Today’s New York Times features a couple of obituaries that echoed of the past for me. The first was notice of the passing of dance and theater critic, Clive Barnes. Back in the day when I was living in the City, married to a professional modern dancer, and then to an actress; when I was hanging out in the Village and on the Upper West Side with theater types and artists, Clive Barnes was an omnipresent figure whose Word hung over that world like rolling thunder. Rest in Peace.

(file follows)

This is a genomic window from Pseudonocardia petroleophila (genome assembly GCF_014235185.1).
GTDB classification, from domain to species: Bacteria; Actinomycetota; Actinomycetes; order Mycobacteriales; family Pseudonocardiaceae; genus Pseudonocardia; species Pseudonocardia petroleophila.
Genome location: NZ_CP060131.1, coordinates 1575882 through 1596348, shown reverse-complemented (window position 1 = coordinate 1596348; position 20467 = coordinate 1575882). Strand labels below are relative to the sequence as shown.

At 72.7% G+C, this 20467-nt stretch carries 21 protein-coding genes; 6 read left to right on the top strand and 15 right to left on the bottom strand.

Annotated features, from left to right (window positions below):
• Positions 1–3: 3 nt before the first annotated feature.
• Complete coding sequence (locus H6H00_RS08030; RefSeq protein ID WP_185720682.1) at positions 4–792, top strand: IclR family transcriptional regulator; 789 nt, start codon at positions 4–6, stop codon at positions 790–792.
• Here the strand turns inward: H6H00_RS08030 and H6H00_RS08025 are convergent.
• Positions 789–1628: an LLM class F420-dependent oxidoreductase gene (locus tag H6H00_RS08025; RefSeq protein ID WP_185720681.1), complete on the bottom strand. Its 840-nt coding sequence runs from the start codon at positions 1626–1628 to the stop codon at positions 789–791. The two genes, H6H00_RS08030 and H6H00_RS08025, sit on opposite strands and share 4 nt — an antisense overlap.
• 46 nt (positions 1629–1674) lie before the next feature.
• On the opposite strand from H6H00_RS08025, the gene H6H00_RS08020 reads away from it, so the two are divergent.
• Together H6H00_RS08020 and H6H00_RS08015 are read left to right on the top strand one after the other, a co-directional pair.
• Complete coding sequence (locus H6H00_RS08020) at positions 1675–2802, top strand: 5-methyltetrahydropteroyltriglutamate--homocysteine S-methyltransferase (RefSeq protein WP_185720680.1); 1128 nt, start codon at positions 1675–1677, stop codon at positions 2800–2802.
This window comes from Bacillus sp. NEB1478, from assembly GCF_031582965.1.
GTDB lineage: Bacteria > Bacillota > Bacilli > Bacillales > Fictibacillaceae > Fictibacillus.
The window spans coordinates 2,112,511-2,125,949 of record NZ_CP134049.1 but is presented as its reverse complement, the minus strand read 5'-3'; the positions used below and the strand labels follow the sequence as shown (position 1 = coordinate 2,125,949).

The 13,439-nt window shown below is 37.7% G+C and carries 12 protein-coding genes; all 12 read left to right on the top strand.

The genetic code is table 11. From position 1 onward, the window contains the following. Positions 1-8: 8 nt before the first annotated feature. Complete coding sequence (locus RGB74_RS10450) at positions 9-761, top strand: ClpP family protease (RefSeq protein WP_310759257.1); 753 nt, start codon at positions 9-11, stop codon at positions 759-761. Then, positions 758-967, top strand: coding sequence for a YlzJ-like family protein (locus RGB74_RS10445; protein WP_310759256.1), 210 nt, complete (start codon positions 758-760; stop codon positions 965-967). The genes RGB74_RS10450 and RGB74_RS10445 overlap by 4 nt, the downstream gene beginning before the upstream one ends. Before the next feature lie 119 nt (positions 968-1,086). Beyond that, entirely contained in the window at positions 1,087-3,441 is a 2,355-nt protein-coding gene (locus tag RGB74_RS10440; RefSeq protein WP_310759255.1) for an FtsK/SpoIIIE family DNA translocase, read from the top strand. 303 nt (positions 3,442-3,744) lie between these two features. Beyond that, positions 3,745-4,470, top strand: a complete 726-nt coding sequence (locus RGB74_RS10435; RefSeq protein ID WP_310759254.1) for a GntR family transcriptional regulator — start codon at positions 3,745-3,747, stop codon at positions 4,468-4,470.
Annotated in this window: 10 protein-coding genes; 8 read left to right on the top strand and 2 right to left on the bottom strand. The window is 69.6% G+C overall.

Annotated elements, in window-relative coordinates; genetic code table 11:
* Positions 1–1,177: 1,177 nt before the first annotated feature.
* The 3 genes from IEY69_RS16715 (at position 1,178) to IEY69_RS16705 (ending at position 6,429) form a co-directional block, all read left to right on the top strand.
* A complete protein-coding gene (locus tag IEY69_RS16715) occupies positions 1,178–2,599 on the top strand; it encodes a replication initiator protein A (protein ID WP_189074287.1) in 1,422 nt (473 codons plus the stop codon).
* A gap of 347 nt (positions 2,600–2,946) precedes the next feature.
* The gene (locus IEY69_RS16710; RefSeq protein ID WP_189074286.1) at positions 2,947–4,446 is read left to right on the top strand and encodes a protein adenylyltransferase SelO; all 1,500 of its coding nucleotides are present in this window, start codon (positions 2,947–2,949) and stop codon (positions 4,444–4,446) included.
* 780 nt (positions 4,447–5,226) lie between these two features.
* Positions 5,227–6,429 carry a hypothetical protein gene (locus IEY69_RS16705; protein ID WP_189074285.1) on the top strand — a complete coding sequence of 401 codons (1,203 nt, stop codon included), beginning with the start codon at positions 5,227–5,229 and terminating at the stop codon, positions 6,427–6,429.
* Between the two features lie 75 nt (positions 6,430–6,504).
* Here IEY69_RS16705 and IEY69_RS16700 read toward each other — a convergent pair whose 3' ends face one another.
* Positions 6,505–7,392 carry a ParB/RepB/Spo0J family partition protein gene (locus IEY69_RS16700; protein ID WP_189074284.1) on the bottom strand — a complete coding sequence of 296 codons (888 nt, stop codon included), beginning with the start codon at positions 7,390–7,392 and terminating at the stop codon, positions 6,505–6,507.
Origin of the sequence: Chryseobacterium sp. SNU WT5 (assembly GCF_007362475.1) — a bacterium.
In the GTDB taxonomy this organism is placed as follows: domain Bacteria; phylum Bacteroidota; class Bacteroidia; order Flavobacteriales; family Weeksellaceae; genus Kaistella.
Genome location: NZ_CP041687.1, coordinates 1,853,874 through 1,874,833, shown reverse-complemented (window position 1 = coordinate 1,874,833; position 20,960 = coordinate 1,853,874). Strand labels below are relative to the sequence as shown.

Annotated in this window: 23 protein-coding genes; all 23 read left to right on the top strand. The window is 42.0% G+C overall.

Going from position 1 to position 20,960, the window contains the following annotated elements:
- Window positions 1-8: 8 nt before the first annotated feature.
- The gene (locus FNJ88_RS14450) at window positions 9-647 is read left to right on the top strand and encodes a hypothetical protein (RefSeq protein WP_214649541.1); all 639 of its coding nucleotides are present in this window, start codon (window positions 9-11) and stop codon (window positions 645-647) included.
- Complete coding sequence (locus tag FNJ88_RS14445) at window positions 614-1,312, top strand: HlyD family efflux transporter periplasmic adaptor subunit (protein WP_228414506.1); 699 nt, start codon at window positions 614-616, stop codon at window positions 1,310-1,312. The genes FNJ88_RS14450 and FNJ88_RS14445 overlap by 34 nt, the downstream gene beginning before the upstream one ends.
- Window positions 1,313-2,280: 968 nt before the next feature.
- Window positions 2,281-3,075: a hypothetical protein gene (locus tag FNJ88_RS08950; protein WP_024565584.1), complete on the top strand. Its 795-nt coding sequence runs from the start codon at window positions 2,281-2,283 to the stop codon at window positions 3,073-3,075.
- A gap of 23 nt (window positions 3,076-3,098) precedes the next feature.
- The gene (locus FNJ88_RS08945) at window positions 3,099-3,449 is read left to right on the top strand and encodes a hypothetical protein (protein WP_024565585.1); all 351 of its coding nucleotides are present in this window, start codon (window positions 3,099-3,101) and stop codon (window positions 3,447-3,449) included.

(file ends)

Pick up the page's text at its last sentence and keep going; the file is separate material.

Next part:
But that was in the 1970s and 1980s. Long prior to those days, during the Boomer generation’s formative years—the mid-fifties to the mid-sixties—pop music was notable for its obsession with the prospect of dying tragically young. Perhaps it was the threat of nuclear annihilation that had always been there, just over the horizon. Or perhaps it was that they made us read Romeo and Juliet in 8th grade English class. Whatever the source of our hunger for lugubrious thrills, the music we listened to—from Mark Dinning’s overly cutesy “Teen Angel” to Jan and Dean’s overly contrived “Dead Man’s Curve” to Bob Dylan’s overly journalistic “Percy’s Song”—was always spiked with similar examples of the popular macabre. Of all the tunes in that genre, however, the most deliciously haunting was Jody Reynold’s ballad, “Endless Sleep”. Rest in peace.